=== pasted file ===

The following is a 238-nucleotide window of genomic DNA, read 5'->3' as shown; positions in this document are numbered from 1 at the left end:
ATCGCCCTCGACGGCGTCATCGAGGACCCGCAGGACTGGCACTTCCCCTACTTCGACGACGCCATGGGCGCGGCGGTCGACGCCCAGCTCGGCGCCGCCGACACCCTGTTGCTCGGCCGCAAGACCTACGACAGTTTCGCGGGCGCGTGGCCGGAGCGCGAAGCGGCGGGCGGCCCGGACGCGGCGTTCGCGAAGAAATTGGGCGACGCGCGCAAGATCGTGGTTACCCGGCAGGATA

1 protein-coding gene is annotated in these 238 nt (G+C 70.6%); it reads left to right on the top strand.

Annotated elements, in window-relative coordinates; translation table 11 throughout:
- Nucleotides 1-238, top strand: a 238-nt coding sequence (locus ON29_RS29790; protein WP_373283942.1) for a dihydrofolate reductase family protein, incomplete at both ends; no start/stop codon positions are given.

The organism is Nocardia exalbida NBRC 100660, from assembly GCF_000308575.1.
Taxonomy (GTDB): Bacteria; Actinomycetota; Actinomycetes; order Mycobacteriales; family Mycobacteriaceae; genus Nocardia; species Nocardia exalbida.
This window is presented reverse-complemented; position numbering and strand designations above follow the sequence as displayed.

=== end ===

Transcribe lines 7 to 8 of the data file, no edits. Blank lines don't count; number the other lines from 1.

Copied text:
Taxonomy (GTDB): Bacteria; Actinomycetota; Actinomycetes; order Mycobacteriales; family Mycobacteriaceae; genus Nocardia; species Nocardia exalbida.
This window is presented reverse-complemented; position numbering and strand designations above follow the sequence as displayed.